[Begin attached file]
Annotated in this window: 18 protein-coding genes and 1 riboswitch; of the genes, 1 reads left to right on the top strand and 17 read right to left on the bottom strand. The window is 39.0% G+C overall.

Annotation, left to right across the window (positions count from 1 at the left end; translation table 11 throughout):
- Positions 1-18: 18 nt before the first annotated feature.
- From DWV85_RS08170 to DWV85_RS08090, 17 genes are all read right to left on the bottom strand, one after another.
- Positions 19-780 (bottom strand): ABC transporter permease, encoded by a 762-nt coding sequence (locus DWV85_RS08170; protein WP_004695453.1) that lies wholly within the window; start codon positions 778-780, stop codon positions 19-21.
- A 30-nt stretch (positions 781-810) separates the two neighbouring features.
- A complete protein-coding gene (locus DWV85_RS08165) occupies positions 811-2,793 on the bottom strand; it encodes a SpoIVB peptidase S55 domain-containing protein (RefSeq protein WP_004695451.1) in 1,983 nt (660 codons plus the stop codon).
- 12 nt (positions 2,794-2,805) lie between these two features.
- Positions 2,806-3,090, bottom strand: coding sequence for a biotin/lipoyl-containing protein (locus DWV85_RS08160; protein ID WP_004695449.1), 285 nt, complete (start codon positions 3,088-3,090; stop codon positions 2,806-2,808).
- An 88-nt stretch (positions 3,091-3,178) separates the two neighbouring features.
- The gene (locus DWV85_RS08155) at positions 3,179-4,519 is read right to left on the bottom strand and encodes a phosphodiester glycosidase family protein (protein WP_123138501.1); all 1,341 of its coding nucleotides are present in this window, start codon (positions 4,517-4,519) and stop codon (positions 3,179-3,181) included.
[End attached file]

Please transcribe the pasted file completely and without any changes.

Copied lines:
Annotated in this window: 18 protein-coding genes and 1 riboswitch; of the genes, 1 reads left to right on the top strand and 17 read right to left on the bottom strand. The window is 39.0% G+C overall.

Annotation, left to right across the window (positions count from 1 at the left end; translation table 11 throughout):
- Positions 1-18: 18 nt before the first annotated feature.
- From DWV85_RS08170 to DWV85_RS08090, 17 genes are all read right to left on the bottom strand, one after another.
- Positions 19-780 (bottom strand): ABC transporter permease, encoded by a 762-nt coding sequence (locus DWV85_RS08170; protein WP_004695453.1) that lies wholly within the window; start codon positions 778-780, stop codon positions 19-21.
- A 30-nt stretch (positions 781-810) separates the two neighbouring features.
- A complete protein-coding gene (locus DWV85_RS08165) occupies positions 811-2,793 on the bottom strand; it encodes a SpoIVB peptidase S55 domain-containing protein (RefSeq protein WP_004695451.1) in 1,983 nt (660 codons plus the stop codon).
- 12 nt (positions 2,794-2,805) lie between these two features.
- Positions 2,806-3,090, bottom strand: coding sequence for a biotin/lipoyl-containing protein (locus DWV85_RS08160; protein ID WP_004695449.1), 285 nt, complete (start codon positions 3,088-3,090; stop codon positions 2,806-2,808).
- An 88-nt stretch (positions 3,091-3,178) separates the two neighbouring features.
- The gene (locus DWV85_RS08155) at positions 3,179-4,519 is read right to left on the bottom strand and encodes a phosphodiester glycosidase family protein (protein WP_123138501.1); all 1,341 of its coding nucleotides are present in this window, start codon (positions 4,517-4,519) and stop codon (positions 3,179-3,181) included.